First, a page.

He did what everyone dreams of doing: he opened a surf lodge in Nicaragua
It’s said that when the Mormon Brigham Young, having trudged westward in search of a suitable spot to found his church, finally nosed his horse into what is now Salt Lake City, he simply declared, with all the decisiveness that was in him, “This is the place.” And that’s pretty much what happened to Donald “Monty” Montgomery, a high-school phys. ed. teacher from Kamloops, B.C., who, at the break of 40, in the spring of 2005, gathered up his savings and went looking for land in Central America on which to stake his dream. Not a church, not quite. A surf lodge. And when he’d run out of west, he went north, from Costa Rica to Nicaragua – the suddenly Western-friendly redoubt of Daniel Ortega’s Sandinistas – and north some more, exploring away from the Waikiki-ish surf mecca of San Juan del Sur until he finally fetched up in the little fishing village of Jiquilillo (pronounced “hee-kee-LEE-yo"). His heart raced a little when he saw the beach.
Nine kilometres of fine white sand. Right in front of the plot of land he would eventually buy, the rollers steamed in before closing in on themselves – not huge, but steady (think Tofino, B.C., but 26°C). Farther out and a little north, a reef break produced big, Hawaiian-style barrels that peeled right before busting into spray. More amazingly, given that the surf scene down south in San Juan del Sur is quickly approaching three-to-a-wave density, this place was empty.
It was a seizable moment, and Montgomery moved. He moved the way people who record their dreams know to jot the details down right then, in the dead of night, or else everything will foam away and be gone by morning.
To better understand the dream, I flew south to Nicaragua for a week to watch the preparations un-fold. Montgomery had been scurrying around trying to get things on track for a planned official open-ing in December of 2007 – right about the time North Americans digging their cars out of snowdrifts would be thinking about a palmy respite. But in the eight months since he’d bought the land, there’d been some unexpected setbacks. All work had ceased briefly when a subcontractor vanished with building materials, then ceased again for three weeks as a typhoon blew through. Pretty much all of the trees Montgomery had planted had been eaten to stumps by the local livestock. ("Note to self: build a fence to keep the pigs and cows out.") Still, a fair amount had gotten done. There were now foundations and walls and thatched roofs. There were comfortable beds in lockable rooms. A care-taker had been hired, and she was living on-site with her sons, a puppy and a monkey named Charlie, though still high on Montgomery’s to-do list was to hire a local cook who could exploit the fresh lo-cal fruit and seafood. His idea was to keep it real: not bugs-in-your-bed real, but unspoiled-tropical-paradise real.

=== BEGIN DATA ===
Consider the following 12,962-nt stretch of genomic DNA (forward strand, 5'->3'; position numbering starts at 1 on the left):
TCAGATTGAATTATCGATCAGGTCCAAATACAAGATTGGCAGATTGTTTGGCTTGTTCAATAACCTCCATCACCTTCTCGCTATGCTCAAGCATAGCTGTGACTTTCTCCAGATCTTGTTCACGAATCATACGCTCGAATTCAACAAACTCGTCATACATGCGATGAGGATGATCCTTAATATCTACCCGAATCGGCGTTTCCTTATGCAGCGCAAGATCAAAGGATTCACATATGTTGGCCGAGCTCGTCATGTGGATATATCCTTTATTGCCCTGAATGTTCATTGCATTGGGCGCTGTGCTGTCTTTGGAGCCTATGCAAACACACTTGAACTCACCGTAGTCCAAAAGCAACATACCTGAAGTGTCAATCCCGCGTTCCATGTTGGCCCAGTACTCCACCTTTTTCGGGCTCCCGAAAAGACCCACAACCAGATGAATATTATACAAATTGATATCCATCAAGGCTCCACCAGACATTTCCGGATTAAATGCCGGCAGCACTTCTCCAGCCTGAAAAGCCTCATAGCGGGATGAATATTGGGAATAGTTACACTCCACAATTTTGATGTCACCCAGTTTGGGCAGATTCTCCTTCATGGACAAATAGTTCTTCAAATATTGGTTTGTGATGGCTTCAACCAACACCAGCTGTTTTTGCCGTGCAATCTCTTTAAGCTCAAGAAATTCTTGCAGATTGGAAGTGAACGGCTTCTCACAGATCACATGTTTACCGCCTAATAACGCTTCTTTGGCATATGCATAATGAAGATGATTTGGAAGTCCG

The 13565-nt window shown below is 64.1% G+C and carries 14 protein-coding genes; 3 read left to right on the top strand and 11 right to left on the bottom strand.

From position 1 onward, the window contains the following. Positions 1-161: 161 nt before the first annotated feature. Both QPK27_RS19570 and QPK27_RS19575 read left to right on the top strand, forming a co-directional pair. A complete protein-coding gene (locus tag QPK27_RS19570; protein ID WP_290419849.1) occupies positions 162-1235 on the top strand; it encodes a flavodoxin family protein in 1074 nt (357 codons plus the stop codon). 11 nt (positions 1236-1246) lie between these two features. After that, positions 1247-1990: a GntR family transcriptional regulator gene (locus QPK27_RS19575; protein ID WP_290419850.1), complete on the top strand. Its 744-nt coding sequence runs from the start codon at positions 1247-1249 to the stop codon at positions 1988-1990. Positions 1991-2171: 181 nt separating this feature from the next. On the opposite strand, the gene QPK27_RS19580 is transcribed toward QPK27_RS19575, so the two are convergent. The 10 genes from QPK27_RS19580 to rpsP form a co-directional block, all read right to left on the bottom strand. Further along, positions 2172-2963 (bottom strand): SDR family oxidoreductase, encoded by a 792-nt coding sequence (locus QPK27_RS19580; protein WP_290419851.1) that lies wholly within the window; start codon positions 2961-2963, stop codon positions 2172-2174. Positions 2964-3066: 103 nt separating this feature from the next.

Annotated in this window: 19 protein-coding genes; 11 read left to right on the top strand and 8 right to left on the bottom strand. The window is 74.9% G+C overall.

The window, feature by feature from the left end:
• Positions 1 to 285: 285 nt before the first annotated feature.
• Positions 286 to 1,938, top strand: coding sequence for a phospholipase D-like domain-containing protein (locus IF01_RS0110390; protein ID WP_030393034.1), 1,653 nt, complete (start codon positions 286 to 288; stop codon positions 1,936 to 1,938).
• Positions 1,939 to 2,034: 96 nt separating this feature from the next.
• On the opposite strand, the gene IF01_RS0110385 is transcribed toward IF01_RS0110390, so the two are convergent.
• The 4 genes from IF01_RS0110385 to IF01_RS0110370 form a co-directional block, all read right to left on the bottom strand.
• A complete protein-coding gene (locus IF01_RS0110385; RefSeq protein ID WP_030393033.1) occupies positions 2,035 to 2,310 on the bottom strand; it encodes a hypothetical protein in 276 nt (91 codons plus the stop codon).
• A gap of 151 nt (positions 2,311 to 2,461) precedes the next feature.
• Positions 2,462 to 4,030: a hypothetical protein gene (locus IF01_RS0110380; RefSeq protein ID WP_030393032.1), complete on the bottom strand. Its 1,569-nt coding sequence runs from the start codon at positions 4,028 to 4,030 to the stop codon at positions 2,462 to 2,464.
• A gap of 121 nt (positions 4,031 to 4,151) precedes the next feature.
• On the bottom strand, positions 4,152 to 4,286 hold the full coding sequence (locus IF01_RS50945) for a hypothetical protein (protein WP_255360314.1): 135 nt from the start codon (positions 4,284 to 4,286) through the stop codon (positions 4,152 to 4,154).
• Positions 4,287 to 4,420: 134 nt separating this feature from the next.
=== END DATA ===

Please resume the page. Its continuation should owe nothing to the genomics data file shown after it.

Montgomery hadn’t actually been around the camp much. He’d been bombing around in a borrowed car, hunting for provisions, trying to do the thousand little things new business owners have to do but have no idea they have to do until they have to do them. He was brimming with enthusiasm. But he was exhausted. There were two levels of things that had yet to be figured out: the quirks of running a surf lodge and the quirks of Nicaragua itself – none more obvious than what travellers encounter on the roads. A lot of the country’s streets, for example, have the same name, and the highway signs are confusing. Wherever a road has been rerouted, Nicaraguans don’t put in a new road sign; they just bend over the original one, the way you might dog-ear the page of a book. So you drive past it and ignore its advice (the way the locals do).